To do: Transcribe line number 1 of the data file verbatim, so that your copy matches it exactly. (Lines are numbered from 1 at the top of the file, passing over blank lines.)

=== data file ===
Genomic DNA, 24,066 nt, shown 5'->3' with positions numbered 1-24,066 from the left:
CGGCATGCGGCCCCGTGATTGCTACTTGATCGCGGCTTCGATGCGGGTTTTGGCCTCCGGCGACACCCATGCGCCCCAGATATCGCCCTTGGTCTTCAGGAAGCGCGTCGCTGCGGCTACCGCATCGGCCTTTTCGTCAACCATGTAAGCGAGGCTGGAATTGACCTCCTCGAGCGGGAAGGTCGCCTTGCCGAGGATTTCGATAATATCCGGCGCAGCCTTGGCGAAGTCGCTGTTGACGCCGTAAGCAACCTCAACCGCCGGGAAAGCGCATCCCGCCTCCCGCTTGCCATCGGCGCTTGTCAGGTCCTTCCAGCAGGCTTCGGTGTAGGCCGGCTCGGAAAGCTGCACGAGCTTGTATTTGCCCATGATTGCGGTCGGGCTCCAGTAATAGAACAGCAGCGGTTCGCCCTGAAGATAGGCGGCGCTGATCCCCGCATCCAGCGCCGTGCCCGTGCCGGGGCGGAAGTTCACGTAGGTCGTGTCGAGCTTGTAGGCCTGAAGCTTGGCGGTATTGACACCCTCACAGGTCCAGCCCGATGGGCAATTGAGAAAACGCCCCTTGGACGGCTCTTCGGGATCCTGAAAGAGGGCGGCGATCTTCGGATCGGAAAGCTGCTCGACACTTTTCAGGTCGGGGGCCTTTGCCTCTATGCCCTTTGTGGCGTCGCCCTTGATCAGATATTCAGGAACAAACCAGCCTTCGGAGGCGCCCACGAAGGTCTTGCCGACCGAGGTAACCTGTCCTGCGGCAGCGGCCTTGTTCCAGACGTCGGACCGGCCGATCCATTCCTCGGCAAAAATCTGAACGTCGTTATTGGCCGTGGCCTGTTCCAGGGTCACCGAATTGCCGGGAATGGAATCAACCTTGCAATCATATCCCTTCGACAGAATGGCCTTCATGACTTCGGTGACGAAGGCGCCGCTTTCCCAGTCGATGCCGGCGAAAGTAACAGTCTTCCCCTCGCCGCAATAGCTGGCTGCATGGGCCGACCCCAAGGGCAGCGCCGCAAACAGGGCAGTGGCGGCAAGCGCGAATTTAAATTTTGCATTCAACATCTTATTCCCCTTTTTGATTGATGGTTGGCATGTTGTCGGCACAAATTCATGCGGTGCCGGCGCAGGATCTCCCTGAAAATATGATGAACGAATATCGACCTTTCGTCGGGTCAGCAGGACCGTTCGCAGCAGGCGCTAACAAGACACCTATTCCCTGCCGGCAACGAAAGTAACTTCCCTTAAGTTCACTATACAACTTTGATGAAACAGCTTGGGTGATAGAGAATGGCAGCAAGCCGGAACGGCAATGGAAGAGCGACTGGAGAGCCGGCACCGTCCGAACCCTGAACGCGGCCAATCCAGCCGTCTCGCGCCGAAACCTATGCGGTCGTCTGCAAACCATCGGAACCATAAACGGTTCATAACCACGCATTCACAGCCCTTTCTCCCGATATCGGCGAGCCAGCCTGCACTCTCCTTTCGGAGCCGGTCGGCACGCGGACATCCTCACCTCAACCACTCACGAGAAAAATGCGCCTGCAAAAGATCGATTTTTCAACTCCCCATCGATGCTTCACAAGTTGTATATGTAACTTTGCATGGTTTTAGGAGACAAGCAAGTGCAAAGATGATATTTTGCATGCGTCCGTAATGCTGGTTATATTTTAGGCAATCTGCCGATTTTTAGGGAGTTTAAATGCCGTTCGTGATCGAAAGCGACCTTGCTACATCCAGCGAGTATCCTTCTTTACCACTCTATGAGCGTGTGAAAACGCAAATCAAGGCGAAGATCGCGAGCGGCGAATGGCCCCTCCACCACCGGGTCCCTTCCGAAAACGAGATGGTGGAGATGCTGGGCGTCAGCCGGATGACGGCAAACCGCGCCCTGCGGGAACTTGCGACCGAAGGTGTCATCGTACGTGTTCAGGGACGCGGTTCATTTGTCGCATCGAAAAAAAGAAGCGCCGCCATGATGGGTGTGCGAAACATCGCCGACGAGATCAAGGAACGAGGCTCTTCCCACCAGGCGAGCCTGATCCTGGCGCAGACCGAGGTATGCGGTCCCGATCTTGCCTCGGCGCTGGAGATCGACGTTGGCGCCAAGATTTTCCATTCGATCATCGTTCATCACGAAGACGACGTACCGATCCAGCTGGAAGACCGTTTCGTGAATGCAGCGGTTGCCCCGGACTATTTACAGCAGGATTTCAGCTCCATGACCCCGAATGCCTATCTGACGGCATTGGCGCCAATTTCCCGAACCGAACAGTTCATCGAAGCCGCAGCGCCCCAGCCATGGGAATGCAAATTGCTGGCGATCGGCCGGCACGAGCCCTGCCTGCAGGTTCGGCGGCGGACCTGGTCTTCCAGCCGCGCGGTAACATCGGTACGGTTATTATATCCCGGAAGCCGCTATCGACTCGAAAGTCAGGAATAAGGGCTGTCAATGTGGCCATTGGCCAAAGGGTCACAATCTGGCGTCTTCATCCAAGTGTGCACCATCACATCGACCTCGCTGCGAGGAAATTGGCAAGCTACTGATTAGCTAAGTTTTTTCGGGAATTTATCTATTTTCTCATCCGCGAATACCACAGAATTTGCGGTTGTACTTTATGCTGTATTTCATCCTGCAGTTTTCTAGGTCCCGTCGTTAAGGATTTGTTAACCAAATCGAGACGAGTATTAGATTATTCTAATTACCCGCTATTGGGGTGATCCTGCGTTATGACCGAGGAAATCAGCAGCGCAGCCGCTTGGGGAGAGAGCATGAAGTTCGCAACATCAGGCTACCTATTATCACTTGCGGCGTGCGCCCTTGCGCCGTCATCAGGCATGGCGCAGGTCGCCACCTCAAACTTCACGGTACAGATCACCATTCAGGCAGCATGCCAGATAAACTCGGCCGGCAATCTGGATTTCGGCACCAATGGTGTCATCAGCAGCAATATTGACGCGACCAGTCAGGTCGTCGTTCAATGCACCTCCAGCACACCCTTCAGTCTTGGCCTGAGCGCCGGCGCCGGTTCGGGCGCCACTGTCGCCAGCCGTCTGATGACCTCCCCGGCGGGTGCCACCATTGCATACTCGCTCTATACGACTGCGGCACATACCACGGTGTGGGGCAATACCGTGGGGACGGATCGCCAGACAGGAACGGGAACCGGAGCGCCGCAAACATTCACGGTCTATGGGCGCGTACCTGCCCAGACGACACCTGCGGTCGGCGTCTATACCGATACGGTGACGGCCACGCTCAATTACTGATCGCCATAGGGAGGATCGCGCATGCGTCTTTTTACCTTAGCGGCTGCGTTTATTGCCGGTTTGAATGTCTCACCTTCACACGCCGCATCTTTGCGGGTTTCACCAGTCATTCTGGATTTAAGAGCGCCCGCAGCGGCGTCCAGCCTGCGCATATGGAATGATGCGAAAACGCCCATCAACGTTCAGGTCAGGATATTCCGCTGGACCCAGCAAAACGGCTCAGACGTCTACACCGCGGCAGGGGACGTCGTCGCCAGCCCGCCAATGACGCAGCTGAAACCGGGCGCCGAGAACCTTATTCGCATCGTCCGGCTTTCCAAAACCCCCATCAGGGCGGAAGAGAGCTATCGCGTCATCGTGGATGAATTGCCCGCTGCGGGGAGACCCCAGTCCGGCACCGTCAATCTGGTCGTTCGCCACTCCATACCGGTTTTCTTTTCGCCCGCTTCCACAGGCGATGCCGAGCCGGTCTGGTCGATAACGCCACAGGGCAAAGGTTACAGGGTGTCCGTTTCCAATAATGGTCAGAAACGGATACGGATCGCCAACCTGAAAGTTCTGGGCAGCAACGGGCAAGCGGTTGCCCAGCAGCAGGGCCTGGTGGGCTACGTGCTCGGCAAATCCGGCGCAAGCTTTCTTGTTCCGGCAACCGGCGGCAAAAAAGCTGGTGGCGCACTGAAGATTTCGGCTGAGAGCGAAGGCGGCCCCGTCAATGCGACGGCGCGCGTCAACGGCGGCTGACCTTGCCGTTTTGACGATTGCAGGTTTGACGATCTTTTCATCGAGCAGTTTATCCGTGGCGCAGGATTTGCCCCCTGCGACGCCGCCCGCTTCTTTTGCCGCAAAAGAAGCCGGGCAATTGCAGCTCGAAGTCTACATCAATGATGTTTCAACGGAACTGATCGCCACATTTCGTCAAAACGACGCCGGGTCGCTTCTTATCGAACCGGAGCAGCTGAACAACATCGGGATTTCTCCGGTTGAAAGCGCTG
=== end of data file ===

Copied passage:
Genomic DNA, 24,066 nt, shown 5'->3' with positions numbered 1-24,066 from the left: